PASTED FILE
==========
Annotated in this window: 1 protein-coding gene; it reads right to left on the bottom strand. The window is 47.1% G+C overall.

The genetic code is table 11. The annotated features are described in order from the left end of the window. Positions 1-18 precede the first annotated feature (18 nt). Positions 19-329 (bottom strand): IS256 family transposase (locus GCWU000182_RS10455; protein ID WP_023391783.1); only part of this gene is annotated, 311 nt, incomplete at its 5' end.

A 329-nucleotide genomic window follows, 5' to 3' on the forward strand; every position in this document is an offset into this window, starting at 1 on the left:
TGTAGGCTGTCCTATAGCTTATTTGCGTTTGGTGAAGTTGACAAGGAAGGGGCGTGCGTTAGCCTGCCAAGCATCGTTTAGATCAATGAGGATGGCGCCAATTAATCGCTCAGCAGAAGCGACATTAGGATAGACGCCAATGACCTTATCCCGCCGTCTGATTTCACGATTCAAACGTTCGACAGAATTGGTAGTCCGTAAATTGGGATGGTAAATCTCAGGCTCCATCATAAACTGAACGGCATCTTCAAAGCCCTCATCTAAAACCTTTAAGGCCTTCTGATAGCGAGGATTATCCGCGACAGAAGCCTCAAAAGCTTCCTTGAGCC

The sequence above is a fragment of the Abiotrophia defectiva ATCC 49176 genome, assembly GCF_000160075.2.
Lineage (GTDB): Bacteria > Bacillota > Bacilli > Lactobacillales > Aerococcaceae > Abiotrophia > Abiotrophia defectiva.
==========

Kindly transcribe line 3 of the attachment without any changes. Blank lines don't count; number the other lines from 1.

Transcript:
A 329-nucleotide genomic window follows, 5' to 3' on the forward strand; every position in this document is an offset into this window, starting at 1 on the left: